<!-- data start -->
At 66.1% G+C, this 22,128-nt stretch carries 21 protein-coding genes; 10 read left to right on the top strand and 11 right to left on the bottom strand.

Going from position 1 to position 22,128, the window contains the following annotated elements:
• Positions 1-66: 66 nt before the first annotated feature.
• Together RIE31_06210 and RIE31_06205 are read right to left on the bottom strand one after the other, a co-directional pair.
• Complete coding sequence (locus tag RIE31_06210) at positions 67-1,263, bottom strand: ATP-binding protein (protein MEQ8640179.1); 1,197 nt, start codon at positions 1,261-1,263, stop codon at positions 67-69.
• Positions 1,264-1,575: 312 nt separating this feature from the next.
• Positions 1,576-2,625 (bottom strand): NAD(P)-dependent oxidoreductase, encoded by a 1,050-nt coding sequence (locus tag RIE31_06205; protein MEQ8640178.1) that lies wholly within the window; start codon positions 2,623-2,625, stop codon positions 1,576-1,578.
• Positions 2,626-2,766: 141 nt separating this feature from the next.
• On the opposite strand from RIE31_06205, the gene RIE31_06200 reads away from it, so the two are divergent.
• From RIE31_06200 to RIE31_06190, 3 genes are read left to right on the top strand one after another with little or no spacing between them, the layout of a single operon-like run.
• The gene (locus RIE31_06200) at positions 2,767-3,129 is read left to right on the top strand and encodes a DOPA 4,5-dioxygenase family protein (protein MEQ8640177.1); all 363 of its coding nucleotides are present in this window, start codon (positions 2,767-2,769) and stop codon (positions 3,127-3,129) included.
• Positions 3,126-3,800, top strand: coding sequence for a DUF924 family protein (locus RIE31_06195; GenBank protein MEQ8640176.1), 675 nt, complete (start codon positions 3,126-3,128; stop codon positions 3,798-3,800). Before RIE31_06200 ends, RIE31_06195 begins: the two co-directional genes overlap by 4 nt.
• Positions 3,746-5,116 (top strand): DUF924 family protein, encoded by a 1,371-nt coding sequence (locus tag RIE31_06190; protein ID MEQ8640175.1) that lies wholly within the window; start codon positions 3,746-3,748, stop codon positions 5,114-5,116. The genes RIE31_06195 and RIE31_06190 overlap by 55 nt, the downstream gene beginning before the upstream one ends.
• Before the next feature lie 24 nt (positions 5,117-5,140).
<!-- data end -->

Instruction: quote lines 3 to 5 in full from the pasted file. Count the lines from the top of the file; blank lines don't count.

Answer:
• Positions 1-66: 66 nt before the first annotated feature.
• Together RIE31_06210 and RIE31_06205 are read right to left on the bottom strand one after the other, a co-directional pair.
• Complete coding sequence (locus tag RIE31_06210) at positions 67-1,263, bottom strand: ATP-binding protein (protein MEQ8640179.1); 1,197 nt, start codon at positions 1,261-1,263, stop codon at positions 67-69.